So here’s how it works:
- Put dude in fancy new space suit
- Put dude in a little box
- Hook box to a super-cool weather balloon and let go
- Watch as balloon floats towards space
- Once the balloon is 23 miles above the earth, dude opens box and JUMPS OUT!
- Dude falls back towards earth and (hopefully) becomes the first person to break the sound barrier with his body
- (this is the important one) Dude survives
That is the RedBull Stratos project in a nutshell. Visit the website for more details, or even better, check out the trailer they made for it:
So why am I talking about this? Because I think this is absolutely fantastic marketing.
According to the Stratos website, this project is already three years in the making and couldn’t have been cheap. Instead of spending that money on TV commercials I would just fast-forward right through, RedBull decided to put their money behind a project that has massive coolness points (read: increased viral potential) AND genuine implications for furthering our knowledge of aeronautics, medicine, and engineering.
RedBull is thinking about marketing in a new way. They’re not trying to convince me that RedBull gives me more energy than Monster, they’re relying on a specific type of branding exercise: coolness by association.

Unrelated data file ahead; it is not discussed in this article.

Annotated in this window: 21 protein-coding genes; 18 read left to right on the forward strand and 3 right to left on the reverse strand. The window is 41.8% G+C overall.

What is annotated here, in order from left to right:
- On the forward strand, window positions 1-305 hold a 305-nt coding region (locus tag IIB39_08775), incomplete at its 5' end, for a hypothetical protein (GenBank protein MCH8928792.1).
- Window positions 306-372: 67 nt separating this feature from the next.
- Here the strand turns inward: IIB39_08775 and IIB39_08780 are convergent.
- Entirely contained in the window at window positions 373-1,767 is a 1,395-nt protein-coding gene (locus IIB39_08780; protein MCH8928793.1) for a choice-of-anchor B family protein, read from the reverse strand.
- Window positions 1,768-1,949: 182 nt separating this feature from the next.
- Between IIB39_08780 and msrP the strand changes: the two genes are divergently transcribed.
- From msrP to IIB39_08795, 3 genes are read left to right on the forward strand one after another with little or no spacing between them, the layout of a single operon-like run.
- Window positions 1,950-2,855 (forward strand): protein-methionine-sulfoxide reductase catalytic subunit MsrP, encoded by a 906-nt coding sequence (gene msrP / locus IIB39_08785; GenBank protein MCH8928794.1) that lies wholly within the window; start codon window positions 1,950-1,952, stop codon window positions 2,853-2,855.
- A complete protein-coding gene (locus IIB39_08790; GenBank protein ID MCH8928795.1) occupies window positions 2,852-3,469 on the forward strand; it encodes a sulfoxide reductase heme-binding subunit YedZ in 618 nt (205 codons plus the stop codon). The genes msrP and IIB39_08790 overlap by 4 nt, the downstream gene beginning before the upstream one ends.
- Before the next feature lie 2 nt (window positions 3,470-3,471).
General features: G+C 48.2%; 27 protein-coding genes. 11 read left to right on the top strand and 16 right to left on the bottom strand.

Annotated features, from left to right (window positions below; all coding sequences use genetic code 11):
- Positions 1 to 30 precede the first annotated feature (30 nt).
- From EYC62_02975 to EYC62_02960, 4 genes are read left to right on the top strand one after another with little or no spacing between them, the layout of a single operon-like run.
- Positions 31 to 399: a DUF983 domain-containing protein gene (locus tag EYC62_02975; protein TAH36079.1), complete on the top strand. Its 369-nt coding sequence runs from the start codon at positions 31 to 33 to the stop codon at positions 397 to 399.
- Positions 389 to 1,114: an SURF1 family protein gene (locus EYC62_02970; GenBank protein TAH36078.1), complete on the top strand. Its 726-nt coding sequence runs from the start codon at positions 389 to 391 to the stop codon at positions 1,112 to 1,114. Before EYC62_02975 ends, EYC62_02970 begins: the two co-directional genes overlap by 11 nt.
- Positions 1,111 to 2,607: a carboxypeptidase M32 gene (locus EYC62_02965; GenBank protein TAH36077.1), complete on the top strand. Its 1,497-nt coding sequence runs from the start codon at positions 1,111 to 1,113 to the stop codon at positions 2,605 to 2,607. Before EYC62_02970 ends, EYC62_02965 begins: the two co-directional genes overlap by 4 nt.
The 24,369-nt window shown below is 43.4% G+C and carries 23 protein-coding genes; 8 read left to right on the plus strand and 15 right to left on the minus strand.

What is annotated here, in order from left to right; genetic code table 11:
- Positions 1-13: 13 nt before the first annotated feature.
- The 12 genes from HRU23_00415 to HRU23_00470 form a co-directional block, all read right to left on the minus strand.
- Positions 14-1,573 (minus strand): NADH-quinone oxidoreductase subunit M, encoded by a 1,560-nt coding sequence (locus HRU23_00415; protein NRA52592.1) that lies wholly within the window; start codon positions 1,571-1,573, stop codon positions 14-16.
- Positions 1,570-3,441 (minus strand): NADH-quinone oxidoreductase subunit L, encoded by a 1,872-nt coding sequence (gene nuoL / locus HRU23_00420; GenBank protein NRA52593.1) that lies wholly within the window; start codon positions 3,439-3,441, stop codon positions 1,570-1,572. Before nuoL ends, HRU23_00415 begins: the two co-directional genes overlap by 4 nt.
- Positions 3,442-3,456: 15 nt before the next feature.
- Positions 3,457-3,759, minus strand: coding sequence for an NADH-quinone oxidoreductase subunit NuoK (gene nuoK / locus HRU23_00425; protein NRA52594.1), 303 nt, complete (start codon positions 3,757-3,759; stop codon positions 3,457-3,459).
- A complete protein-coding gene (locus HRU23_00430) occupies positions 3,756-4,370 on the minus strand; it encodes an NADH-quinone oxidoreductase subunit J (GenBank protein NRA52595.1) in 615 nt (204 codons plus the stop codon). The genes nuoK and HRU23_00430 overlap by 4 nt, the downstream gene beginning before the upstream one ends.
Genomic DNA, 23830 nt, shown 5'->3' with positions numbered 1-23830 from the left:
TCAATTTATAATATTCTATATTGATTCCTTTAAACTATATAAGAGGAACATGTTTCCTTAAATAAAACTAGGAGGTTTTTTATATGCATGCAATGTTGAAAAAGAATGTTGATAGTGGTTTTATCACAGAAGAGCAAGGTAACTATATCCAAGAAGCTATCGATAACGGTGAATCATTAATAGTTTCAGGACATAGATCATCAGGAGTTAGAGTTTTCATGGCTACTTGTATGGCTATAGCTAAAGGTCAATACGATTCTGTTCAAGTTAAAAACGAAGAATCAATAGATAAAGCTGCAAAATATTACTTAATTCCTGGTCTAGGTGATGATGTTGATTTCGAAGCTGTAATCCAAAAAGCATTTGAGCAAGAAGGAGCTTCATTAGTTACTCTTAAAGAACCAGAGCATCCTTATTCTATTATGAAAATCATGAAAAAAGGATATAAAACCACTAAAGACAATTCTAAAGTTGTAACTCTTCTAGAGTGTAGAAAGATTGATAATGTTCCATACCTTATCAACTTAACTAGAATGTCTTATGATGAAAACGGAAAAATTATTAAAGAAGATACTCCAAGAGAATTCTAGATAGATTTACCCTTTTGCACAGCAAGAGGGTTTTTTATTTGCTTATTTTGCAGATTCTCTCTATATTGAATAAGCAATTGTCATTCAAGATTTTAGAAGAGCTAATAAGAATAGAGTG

Of course, this isn’t new. Companies have been slapping their logos on everything from people, to teams, to race cars for years in an attempt to capture coolness by association. But like all forms of traditional advertising, this dogmatic practice of putting your logo on everything has progressively less of an effect on an ad-saturated culture.
RedBull understands this. You don’t see a RedBull logo on a golfers hat. You don’t see a RedBull commercial with Eli Manning. Instead, RedBull gives you things like Flugtag, the RedBull Air Race, and now, Stratos.
The minds at RedBull display a keen (perhaps the keenest out there) understanding that in order for “coolness by association” to work, you have to realize that the bar for what is cool is much higher in our modern times.
As a marketing initiative, I think it’s working. I’ve told everyone I know about it. I sent the trailer around my whole office. And, if I site back and truly ask myself if I feel more positive about RedBull now that I know they are behind this project that is not just cool, but scientifically valuable, the honest answer is yes.